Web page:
The Scottish Information Commissioner - It's Public Knowledge
Tweet this page:
Text Size Icon

- Text Size Up | Down

 Decision 062/2015: Mr Jon Darch and Glasgow City Council

 Safe standing at Celtic Park

 Reference No: 201500279
 Decision Date: 7 May 2015

 Summary

On 3 December 2014, Mr Darch asked Glasgow City Council (the Council) for information from correspondence about "safe standing" at Celtic Park. The Council initially refused to provide the information on the grounds that it was exempt from disclosure. Following a review, it stated that it did not hold the requested information.

During the Commissioner's investigation, the Council found information falling within scope of the request and provided this to Mr Darch.

The Commissioner found that the Council failed to respond to Mr Darch's request in accordance with Part 1 of FOISA in that: it incorrectly informed Mr Darch that it did not hold any information; and failed to identify and retrieve all of the information it held which was covered by his request. The Commissioner was satisfied that the Council had retrieved and provided all relevant information by the end of her investigation, and that it did not hold any further information.

 Relevant statutory provisions

Freedom of Information (Scotland) Act 2002 (FOISA) sections 1(1) and (4) (General entitlement); 17(1) (Notice that information is not held); 21(1) and (4)(b) (Review by Scottish public authority)

The full text of each of the statutory provisions cited above is reproduced in Appendix 1 to this decision. The Appendix forms part of this decision.

 Background

1. On 3 December 2014, Mr Darch asked the Council for the following information:

"…. copies of all correspondence, including but not limited to letters, e-mails and faxes, relating to any proposed reconfiguration of spectator accommodation at Celtic Park and/or to the provision of accommodation for standing spectators in the stadium received by any officer, employee or representative of Glasgow City Council or of the Safety Advisory Group [SAG] for Celtic Park during calendar year 2014 from any statutory, law enforcement or safety-related body maintaining its primary base and/or registered office outside of Scotland, including but not limited to officers and employees of UK government departments, Members of Parliament and/or their staff, the police or the Sports Ground Safety Authority [SGSA]."

2. The Council responded on 19 December 2014. It stated that the requested information was exempt from disclosure under sections 30(b)(ii) (Prejudice to effective conduct of public affairs) and 39(1) (Health, safety and the environment) of FOISA.

3. On 20 December 2014, Mr Darch emailed the Council requesting a review of its decision on the basis that he considered that the exemptions did not apply.

4. The Council notified Mr Darch of the outcome of its review on 15 January 2015. Having reconsidered its previous response, it now gave notice in line with section 17(1) of FOISA that it did not hold any information.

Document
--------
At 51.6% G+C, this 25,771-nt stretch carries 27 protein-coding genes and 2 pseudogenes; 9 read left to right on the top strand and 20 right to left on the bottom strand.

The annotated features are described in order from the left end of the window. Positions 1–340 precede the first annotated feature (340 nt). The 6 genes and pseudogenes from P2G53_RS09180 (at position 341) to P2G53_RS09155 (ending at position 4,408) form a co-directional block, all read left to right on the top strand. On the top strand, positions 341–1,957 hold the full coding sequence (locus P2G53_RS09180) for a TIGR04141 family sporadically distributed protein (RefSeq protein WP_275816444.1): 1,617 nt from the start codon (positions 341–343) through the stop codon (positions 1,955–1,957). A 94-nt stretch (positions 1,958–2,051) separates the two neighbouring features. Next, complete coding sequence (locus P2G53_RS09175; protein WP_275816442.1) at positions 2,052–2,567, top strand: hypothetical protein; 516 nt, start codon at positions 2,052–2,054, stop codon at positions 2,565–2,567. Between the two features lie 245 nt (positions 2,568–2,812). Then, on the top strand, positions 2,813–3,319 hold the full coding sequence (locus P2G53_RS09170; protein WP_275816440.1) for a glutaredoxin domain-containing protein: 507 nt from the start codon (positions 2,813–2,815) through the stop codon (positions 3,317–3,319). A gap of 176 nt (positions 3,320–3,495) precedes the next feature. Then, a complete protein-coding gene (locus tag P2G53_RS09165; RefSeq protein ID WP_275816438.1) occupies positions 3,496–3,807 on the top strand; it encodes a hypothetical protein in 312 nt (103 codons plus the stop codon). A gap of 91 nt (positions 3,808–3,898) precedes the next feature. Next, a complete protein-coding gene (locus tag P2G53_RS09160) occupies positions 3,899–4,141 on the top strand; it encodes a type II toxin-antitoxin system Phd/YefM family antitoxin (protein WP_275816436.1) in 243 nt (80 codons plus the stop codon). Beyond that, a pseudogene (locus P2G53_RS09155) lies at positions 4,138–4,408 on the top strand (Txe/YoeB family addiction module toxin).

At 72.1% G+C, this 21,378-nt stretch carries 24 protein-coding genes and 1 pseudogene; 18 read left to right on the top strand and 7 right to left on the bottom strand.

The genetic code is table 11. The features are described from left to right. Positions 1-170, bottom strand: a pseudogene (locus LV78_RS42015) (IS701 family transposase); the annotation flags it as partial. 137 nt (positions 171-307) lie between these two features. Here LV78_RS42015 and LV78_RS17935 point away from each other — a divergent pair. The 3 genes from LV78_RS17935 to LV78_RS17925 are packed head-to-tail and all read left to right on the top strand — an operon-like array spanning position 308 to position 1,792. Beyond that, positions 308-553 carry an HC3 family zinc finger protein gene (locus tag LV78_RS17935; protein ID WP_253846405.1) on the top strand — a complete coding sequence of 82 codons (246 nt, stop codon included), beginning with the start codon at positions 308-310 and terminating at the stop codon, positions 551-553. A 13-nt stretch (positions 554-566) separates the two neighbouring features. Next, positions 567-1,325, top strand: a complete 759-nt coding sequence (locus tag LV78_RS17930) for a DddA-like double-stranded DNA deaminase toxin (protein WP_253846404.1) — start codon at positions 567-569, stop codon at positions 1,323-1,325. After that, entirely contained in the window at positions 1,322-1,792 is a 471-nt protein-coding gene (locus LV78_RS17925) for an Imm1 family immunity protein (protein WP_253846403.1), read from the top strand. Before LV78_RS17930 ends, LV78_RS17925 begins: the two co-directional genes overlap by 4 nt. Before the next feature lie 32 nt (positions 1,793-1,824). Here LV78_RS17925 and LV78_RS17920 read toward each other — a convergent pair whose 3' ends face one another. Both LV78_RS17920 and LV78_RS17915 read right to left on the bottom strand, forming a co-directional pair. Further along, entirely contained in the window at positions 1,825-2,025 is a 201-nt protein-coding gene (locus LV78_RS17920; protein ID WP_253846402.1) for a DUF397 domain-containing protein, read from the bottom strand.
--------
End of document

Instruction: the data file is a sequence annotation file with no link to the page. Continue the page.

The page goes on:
5. On 11 February 2015, Mr Darch emailed the Commissioner stating that he was dissatisfied with the outcome of the Council's review as he considered that it was not credible for the Council to deny that it held any information covered by his request. He applied to the Commissioner for a decision in terms of section 47(1) of FOISA. Mr Darch provided a copy of an email which he considered fell within scope of the request and which he considered the Council should have disclosed to him.

 Investigation

6. The application was accepted as valid. The Commissioner confirmed that Mr Darch made a request for information to a Scottish public authority and asked the authority to review its response to that request before applying to her for a decision.

7. On 23 February 2015, the Council was notified in writing that Mr Darch had made a valid application.

8. Section 49(3)(a) of FOISA requires the Commissioner to give public authorities an opportunity to provide comments on an application. On 3 March 2015, the Council was invited to comment on this application and answer specific questions including providing details of the searches it had conducted in searching for the requested information. The Council was provided with a copy of the email from Mr Darch. In response, the Council confirmed that it held the email, but contended that only part of the email fell within scope of the request.

9. During the investigation, the Council carried out additional searches for information covered by the request. These searches are described in the Commissioner's analysis and findings.

 Commissioner's analysis and findings

10. In coming to a decision on this matter, the Commissioner considered all of the relevant submissions, or parts of submissions, made to her by both Mr Darch and the Council. She is satisfied that no matter of relevance has been overlooked.

11. Section 1(1) of FOISA provides that a person who requests information from a Scottish public authority which holds it is entitled to be given that information by the authority, subject to certain qualifications which are not applicable in this case.

12. The information to be given is that held by the authority at the time the request is received, subject to any amendment or deletion which would have been made, regardless of the receipt of the request, between the date of receipt and the time the information is given (section 1(4)). This is not necessarily to be equated with information an applicant believes the authority should hold. If no such information is held by the authority, section 17(1) of FOISA requires it to give the applicant notice in writing to that effect.